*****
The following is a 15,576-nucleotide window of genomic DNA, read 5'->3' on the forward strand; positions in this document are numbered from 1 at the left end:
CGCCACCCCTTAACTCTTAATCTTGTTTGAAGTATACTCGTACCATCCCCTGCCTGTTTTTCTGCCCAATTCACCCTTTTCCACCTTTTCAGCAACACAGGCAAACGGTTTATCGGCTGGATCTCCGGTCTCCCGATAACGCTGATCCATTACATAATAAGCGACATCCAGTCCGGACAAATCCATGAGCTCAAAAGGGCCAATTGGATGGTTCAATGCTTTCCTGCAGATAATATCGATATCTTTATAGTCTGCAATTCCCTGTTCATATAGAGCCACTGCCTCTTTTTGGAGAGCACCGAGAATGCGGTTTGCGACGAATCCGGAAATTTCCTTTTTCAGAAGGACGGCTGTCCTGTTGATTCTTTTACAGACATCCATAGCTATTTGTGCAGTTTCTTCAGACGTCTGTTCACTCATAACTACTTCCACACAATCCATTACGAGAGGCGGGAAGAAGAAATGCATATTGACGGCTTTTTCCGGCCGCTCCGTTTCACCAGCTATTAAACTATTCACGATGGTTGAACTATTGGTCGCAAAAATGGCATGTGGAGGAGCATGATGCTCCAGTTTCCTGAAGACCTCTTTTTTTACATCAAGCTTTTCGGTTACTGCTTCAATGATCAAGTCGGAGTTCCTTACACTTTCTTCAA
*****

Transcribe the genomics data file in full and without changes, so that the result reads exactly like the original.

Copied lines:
The following is a 15,576-nucleotide window of genomic DNA, read 5'->3' on the forward strand; positions in this document are numbered from 1 at the left end:
CGCCACCCCTTAACTCTTAATCTTGTTTGAAGTATACTCGTACCATCCCCTGCCTGTTTTTCTGCCCAATTCACCCTTTTCCACCTTTTCAGCAACACAGGCAAACGGTTTATCGGCTGGATCTCCGGTCTCCCGATAACGCTGATCCATTACATAATAAGCGACATCCAGTCCGGACAAATCCATGAGCTCAAAAGGGCCAATTGGATGGTTCAATGCTTTCCTGCAGATAATATCGATATCTTTATAGTCTGCAATTCCCTGTTCATATAGAGCCACTGCCTCTTTTTGGAGAGCACCGAGAATGCGGTTTGCGACGAATCCGGAAATTTCCTTTTTCAGAAGGACGGCTGTCCTGTTGATTCTTTTACAGACATCCATAGCTATTTGTGCAGTTTCTTCAGACGTCTGTTCACTCATAACTACTTCCACACAATCCATTACGAGAGGCGGGAAGAAGAAATGCATATTGACGGCTTTTTCCGGCCGCTCCGTTTCACCAGCTATTAAACTATTCACGATGGTTGAACTATTGGTCGCAAAAATGGCATGTGGAGGAGCATGATGCTCCAGTTTCCTGAAGACCTCTTTTTTTACATCAAGCTTTTCGGTTACTGCTTCAATGATCAAGTCGGAGTTCCTTACACTTTCTTCAA